In the late 1980s, Michele Wink and her husband moved back to Pittsburgh from New York City so she could be a stay-at-home mom to their growing family. And for nearly 20 years, their plan worked. She raised three children and volunteered with their activities while her husband ran his small business.
But by 2007, her husband's business was struggling in the country's economic downturn and their family health insurance costs were skyrocketing. Ms. Wink needed to find a job, but technology had passed her by during her years at home.
"I would go into a full blown panic attack if I even thought about turning on the computer," she said.
She secured a job in retail, but found it stressful and unsatisfying. Without even the ability to turn on a computer, Ms. Wink felt stuck.
She was told by a friend about PA Women Work, which provides career training and counseling. Unlike many other state and federal programs, PA Women Work does not have income limitations, meaning it is open to everyone -- including men. Ms. Wink became one of 50,000 women statewide who have received assistance through the program, now in its 20th year.
She took part in "New Choices," PA Women Work's signature program, with a 10-session course that focuses on computer skills and career training. There is a heavy emphasis on bonding within the classes, and on rebuilding self-esteem that is often low after a job loss or traumatic life situation. Classes are held locally Downtown and in Shaler, Homewood and Beaver.
"We help them to repackage themselves, give them the self-esteem to be able to walk through the door of an interview," said Julie Marx, executive director of PA Women Work.
Many of the women served are in situations much more dire than Ms. Wink's. Some are homeless. Some have seen their children or other loved ones murdered. Some are coming out of abusive relationships.
PA Women Work has partnered with the YWCA to make sure that the women in its classes have access to benefits and child care subsidies that could make their job search easier. It is also partnering with the United Way on an upcoming initiative to provide short-term services to women in traumatic situations, such as a recent job loss.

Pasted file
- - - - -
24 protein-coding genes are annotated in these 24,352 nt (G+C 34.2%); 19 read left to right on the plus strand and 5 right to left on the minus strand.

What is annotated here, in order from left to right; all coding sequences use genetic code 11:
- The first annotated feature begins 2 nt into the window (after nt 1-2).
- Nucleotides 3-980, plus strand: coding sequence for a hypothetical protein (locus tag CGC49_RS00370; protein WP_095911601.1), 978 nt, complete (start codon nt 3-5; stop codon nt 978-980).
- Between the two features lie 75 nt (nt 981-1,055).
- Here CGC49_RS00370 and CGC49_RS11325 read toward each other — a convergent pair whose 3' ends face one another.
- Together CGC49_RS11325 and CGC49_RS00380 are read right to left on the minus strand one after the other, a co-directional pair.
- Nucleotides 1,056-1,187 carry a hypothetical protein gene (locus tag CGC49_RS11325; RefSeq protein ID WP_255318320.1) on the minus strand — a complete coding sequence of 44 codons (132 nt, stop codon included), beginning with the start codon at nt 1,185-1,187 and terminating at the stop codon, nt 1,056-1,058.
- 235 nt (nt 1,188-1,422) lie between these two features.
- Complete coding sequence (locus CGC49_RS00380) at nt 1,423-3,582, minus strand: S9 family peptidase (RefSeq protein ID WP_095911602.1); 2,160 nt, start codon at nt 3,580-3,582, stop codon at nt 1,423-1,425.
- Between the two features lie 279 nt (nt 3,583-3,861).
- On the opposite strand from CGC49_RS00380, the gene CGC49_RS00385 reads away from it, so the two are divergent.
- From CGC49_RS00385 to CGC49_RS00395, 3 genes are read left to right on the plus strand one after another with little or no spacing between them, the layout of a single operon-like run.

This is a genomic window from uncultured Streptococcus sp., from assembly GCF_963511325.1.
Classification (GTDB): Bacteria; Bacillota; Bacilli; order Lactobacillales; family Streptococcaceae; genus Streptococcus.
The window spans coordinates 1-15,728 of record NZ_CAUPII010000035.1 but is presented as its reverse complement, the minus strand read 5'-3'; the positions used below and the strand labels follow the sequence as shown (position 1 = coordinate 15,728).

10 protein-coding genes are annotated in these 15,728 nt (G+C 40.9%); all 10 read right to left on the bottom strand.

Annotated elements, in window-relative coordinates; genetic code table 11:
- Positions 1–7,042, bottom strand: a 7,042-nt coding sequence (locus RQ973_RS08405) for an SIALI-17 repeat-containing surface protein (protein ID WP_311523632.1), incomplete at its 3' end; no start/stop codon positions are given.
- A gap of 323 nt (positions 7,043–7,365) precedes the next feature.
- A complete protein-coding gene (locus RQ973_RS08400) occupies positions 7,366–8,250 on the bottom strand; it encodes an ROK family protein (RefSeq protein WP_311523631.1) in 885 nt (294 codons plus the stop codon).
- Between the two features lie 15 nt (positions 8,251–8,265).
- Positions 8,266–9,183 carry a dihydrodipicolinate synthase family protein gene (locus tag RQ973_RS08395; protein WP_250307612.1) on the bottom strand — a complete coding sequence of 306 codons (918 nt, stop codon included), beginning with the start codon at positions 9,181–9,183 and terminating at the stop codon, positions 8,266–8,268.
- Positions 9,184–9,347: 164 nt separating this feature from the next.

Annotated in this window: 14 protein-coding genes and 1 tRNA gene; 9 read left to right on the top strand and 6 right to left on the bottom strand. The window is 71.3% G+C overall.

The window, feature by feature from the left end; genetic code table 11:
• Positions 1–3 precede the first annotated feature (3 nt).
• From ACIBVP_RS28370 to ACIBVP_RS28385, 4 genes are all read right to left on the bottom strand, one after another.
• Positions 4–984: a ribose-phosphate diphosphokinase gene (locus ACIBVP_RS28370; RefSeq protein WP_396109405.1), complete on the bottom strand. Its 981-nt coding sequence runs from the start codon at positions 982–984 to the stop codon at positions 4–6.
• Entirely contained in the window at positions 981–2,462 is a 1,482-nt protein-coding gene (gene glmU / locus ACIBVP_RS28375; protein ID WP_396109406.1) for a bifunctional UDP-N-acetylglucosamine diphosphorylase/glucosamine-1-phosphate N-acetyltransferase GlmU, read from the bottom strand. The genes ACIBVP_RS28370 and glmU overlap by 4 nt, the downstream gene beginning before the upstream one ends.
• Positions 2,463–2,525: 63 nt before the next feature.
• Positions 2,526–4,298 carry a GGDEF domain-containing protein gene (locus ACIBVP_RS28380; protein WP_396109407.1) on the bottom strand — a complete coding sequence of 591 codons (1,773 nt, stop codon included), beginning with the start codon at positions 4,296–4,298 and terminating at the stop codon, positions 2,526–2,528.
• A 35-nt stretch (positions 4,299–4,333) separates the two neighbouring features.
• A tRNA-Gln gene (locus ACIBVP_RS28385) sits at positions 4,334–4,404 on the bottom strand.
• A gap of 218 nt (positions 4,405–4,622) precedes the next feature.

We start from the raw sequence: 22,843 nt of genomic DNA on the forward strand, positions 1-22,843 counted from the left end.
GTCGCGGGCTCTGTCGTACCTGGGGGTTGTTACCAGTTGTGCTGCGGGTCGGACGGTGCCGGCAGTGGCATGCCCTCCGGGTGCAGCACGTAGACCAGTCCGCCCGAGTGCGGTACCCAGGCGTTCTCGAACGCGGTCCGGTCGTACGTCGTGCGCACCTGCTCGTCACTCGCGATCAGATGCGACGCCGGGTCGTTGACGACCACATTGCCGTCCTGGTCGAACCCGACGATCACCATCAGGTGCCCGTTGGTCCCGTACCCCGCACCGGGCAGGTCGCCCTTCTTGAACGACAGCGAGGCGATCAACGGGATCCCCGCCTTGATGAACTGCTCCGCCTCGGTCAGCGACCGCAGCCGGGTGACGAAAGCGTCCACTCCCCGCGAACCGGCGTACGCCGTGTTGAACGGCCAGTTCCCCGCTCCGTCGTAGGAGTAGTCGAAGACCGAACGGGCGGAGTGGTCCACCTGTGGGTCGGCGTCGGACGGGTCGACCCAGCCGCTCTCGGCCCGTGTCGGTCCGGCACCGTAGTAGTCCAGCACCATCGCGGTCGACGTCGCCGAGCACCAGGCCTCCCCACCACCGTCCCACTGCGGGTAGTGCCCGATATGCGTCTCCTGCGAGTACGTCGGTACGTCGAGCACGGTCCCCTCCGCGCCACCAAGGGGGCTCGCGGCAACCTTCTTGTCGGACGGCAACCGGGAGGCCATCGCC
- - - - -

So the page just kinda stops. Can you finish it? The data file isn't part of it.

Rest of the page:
Like the women that it helps, PA Women Work has had to be flexible. The program was founded as an outgrowth of the national Displaced Homemakers Network of the 1970s and early 1980s, which lobbied for funds to help women re-enter the workforce following a surge in the divorce rate.
When the national network disbanded in the early 1990s, a group of Pennsylvania women incorporated as PA Women Work and began to receive state funding.
Until just a few years ago, the program was entirely state funded, receiving about $2.5 million per year. After state budget cuts, the organization now receives about $500,000 in state money per year.
Headquartered in Pittsburgh, PA Women Work shut down seven of its offices statewide, going from 20 to 13 locations. It also started looking for alternate funding sources, such as fundraising from corporations and other streams of state funding.
A new program in Homewood, for example, was funded in part through funding from Duquesne Light and PNC through a state neighborhood tax credit program. That Homewood program started a year ago with its first class less than half full, Ms. Marx said. Now, every class has a waiting list.
The organization just started its first annual fundraising campaign, Ms. Marx said.
Local companies are helping to identify career opportunities for program graduates, Ms. Marx said. She was recently told that good customer service skills are particularly in demand, for example, and is working that into the New Choices curriculum.
Other areas of focus in the New Choices class include filling out an online job application, writing a cover letter and evaluating established skills. The majority of participants do not have a computer at home, Ms. Marx said, and many do not even have an email address before the class begins.
For Ms. Wink, computer skills were a clear barrier to future career prospects. She is thrilled with her current employment, working as an office assistant for Tri-State Neurological Associates and as an independent contractor for Impact neurological assessments. As a UPMC employee, she gets health insurance for her family and is eligible for a tuition reimbursement program if she decides to pursue a master's degree.
In gratitude, she has volunteered regularly for PA Women Work over the years.
"I do computer work every day -- I can't even believe I said that," she said.
Anya Sostek: email@example.com or 412-263-1308.